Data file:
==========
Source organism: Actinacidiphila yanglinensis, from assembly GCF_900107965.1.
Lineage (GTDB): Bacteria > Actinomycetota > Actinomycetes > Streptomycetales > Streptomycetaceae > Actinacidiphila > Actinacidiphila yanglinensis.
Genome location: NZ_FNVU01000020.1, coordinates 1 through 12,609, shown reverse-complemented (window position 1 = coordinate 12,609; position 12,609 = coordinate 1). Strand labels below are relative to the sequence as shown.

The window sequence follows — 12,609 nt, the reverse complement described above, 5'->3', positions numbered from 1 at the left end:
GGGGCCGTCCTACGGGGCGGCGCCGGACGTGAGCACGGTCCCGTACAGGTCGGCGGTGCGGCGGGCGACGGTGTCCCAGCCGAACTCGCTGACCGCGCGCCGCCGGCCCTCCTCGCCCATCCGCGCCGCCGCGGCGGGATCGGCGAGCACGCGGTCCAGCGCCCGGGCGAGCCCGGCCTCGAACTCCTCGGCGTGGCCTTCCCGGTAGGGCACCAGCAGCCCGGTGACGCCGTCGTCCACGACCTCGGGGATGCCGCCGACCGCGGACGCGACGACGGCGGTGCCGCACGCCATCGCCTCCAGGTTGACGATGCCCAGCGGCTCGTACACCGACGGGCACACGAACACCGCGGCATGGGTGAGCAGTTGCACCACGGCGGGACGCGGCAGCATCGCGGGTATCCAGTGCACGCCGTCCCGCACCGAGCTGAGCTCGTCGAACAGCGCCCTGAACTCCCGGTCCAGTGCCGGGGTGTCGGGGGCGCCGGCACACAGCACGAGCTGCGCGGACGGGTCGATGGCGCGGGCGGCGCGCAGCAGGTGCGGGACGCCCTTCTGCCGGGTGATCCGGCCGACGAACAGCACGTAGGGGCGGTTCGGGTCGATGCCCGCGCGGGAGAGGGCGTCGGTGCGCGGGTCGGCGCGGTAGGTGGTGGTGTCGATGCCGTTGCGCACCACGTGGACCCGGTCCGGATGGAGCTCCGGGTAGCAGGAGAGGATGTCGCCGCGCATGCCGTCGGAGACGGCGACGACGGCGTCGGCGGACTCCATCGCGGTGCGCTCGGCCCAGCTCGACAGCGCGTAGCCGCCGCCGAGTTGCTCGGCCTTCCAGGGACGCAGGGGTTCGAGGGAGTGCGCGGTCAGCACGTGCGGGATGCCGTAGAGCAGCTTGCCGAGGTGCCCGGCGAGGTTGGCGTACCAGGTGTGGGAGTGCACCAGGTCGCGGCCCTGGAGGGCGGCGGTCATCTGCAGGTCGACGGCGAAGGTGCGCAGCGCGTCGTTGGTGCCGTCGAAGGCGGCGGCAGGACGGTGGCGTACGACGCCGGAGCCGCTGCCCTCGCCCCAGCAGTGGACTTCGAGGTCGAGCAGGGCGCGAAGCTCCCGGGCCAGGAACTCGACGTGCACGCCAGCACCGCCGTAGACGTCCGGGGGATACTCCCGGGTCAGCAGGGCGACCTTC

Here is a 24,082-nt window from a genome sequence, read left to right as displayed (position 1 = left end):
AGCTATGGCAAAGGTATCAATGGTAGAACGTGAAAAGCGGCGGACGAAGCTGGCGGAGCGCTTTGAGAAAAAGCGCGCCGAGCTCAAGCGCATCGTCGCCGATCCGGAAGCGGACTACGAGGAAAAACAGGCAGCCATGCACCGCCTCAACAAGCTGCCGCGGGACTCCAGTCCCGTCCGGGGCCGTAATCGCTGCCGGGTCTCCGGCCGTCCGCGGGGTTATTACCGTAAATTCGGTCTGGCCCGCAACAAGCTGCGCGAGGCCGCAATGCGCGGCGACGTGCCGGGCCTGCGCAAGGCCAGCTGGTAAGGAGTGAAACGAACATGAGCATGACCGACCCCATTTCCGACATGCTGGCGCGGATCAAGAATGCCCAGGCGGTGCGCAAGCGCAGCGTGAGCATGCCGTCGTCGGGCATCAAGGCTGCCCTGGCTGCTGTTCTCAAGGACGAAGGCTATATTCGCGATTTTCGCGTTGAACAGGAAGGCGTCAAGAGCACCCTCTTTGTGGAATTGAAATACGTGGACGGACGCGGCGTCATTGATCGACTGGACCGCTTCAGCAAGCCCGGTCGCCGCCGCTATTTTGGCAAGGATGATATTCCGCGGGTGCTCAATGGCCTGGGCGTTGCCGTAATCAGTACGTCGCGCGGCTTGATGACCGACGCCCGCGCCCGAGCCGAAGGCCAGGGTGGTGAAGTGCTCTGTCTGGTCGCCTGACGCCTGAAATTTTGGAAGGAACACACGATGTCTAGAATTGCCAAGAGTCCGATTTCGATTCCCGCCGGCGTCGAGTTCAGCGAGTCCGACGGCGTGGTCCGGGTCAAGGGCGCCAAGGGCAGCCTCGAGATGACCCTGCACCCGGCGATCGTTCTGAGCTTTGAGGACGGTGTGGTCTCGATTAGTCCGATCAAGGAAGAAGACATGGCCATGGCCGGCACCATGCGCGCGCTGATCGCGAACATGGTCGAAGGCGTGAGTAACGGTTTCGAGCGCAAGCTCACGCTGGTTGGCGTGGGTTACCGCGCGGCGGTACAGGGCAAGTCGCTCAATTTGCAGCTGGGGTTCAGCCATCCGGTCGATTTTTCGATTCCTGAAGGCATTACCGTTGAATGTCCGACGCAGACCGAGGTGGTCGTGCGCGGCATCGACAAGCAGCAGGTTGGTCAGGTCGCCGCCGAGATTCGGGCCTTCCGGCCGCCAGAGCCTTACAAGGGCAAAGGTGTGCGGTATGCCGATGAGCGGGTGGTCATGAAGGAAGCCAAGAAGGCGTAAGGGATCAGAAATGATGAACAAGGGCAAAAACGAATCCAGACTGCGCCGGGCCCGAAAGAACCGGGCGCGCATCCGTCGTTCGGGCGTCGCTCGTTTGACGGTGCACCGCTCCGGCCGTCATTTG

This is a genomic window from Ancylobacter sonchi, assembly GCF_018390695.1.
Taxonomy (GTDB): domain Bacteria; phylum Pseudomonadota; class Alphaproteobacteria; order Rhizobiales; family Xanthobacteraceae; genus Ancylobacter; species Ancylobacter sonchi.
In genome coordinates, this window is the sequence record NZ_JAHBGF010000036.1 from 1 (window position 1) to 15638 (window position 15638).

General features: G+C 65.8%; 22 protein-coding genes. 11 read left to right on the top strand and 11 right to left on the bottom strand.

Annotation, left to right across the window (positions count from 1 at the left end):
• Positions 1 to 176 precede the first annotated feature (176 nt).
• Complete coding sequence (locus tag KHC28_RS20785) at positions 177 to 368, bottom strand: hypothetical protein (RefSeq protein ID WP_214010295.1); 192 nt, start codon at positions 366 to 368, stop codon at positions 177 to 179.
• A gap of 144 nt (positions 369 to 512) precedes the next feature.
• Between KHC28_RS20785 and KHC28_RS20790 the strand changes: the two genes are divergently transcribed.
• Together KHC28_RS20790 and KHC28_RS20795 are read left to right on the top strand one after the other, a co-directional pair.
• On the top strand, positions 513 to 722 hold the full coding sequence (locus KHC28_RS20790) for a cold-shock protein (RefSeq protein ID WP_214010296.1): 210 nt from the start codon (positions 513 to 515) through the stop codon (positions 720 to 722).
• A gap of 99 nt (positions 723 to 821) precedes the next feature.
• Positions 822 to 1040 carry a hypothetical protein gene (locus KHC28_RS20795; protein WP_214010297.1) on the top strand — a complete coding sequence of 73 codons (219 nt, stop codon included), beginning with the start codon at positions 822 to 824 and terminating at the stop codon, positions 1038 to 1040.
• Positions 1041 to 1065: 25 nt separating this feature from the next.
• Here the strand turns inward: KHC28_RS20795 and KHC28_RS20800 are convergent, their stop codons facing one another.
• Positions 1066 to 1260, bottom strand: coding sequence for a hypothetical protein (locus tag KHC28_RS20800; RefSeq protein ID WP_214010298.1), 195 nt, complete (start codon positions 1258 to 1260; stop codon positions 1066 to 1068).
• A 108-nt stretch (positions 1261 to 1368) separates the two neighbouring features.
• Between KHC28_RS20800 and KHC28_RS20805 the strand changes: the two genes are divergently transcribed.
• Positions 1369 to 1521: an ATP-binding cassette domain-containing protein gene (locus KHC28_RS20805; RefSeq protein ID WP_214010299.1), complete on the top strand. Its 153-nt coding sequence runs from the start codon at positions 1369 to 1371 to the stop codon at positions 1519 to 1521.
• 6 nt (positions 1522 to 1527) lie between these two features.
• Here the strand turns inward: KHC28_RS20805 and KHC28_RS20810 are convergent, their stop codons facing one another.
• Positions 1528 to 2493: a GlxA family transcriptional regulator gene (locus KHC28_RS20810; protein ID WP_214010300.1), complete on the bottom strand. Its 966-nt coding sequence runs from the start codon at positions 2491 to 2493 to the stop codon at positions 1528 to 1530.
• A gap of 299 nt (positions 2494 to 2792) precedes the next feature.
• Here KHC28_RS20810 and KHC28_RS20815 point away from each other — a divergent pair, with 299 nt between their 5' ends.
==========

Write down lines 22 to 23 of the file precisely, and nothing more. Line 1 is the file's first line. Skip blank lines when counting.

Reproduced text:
• Here the strand turns inward: KHC28_RS20795 and KHC28_RS20800 are convergent, their stop codons facing one another.
• Positions 1066 to 1260, bottom strand: coding sequence for a hypothetical protein (locus tag KHC28_RS20800; RefSeq protein ID WP_214010298.1), 195 nt, complete (start codon positions 1258 to 1260; stop codon positions 1066 to 1068).